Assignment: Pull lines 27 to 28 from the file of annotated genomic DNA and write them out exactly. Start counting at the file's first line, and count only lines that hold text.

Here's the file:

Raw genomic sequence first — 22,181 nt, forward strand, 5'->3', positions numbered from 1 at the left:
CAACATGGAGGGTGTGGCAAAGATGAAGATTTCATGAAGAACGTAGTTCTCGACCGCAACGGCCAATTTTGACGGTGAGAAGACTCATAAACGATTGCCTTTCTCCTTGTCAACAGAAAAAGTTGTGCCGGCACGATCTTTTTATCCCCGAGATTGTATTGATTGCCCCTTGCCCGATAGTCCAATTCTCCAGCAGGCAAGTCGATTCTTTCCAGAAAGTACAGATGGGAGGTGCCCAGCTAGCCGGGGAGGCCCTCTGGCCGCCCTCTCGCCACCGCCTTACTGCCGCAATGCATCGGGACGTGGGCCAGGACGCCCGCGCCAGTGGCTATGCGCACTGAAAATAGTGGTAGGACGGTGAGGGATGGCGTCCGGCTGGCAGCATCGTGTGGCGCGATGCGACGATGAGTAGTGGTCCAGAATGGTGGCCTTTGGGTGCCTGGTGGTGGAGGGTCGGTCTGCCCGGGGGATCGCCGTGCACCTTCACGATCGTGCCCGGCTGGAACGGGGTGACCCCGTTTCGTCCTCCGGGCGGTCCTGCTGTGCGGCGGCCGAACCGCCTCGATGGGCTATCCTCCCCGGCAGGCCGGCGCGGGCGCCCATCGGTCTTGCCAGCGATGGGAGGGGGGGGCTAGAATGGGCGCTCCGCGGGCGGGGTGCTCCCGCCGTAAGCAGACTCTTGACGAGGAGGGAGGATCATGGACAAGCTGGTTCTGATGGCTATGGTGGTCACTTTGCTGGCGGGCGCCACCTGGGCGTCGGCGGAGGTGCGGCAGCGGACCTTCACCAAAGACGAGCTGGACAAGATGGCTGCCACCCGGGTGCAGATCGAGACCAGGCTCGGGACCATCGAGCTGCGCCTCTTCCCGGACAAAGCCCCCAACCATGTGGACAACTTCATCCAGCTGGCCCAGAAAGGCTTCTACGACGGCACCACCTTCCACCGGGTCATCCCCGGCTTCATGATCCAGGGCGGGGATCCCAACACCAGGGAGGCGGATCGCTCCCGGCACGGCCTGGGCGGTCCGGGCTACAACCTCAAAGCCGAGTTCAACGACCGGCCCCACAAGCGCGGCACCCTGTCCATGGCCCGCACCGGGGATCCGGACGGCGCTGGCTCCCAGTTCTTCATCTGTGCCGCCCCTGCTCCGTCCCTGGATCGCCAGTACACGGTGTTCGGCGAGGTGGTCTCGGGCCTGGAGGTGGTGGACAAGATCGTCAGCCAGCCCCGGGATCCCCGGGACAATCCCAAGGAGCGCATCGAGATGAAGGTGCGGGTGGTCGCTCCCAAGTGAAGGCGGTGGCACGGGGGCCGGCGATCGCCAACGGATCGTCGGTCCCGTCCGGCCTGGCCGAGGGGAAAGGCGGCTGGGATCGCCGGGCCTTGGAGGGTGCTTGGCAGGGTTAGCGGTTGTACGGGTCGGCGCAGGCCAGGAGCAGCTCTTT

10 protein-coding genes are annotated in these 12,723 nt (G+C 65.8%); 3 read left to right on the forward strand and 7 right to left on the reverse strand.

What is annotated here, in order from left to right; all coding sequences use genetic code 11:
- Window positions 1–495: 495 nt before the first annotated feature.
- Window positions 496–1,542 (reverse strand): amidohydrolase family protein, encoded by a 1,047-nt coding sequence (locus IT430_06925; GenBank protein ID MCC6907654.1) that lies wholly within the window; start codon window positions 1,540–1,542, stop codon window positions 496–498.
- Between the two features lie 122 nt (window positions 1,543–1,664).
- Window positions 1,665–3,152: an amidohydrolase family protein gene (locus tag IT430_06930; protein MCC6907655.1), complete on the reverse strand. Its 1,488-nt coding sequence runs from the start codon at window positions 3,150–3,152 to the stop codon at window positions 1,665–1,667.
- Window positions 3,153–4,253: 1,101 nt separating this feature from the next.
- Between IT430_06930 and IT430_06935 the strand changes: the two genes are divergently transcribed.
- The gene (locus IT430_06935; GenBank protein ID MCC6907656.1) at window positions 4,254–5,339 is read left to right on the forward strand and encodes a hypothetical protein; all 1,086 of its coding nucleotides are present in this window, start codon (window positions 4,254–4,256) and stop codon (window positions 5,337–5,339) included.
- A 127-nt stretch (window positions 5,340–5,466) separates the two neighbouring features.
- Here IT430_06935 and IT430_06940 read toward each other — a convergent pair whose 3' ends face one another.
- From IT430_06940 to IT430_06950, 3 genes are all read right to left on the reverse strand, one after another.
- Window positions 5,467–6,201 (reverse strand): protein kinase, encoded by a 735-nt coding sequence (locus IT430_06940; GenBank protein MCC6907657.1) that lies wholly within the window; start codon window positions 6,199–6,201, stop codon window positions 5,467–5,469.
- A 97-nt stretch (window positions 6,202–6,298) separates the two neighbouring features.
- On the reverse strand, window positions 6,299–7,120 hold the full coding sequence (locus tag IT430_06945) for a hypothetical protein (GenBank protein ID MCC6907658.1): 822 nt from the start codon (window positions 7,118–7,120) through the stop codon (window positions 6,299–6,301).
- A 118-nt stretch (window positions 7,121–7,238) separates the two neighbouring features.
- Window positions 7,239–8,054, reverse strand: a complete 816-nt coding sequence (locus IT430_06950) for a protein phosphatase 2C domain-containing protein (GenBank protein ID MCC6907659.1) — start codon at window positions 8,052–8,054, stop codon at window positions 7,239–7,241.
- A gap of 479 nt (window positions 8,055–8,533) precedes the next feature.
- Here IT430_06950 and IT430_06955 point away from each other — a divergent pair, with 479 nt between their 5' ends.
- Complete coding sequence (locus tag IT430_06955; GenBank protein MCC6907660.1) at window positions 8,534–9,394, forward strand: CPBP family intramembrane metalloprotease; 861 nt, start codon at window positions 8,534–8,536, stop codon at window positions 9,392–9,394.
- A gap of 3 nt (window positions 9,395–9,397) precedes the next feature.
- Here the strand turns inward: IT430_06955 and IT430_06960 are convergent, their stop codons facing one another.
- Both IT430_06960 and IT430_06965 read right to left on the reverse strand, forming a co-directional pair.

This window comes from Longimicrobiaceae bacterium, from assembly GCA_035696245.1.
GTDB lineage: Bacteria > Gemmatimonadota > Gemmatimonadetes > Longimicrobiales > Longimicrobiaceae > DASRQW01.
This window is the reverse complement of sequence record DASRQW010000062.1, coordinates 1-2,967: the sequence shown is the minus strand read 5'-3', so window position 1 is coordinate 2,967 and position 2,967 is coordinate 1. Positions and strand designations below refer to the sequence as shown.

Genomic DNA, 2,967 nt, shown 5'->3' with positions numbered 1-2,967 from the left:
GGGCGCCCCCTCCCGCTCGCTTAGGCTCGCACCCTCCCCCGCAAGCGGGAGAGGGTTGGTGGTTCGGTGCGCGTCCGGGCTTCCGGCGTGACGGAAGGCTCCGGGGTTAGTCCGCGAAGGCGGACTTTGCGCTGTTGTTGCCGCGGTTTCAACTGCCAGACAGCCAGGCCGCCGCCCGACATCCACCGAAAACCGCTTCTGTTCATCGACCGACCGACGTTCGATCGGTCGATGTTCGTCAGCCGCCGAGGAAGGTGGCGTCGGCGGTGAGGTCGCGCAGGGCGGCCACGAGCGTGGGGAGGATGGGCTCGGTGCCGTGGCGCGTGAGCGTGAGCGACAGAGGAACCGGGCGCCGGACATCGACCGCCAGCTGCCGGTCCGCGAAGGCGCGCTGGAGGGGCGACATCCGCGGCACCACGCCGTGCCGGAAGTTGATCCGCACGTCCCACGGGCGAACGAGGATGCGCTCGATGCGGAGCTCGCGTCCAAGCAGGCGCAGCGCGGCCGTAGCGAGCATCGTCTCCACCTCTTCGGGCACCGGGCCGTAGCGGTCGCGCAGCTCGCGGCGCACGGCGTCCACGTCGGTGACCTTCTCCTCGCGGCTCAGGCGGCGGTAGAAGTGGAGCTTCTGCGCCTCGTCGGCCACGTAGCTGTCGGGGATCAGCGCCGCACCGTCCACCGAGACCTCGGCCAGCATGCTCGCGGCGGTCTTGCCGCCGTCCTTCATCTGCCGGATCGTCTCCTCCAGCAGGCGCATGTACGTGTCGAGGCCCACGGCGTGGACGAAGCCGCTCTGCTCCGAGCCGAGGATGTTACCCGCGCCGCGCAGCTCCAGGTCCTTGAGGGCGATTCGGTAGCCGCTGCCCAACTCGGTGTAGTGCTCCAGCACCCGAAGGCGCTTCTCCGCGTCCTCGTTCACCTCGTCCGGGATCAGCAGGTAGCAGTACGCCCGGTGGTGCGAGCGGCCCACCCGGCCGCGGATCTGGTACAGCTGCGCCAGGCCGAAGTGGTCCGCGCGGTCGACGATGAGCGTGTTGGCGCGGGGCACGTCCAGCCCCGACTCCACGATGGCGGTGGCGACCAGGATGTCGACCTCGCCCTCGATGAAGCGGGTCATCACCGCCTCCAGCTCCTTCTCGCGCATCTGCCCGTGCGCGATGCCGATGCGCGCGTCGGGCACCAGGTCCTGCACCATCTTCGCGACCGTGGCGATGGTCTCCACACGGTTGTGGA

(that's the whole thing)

GTDB lineage: Bacteria > Gemmatimonadota > Gemmatimonadetes > Longimicrobiales > Longimicrobiaceae > DASRQW01.
This window is the reverse complement of sequence record DASRQW010000062.1, coordinates 1-2,967: the sequence shown is the minus strand read 5'-3', so window position 1 is coordinate 2,967 and position 2,967 is coordinate 1. Positions and strand designations below refer to the sequence as shown.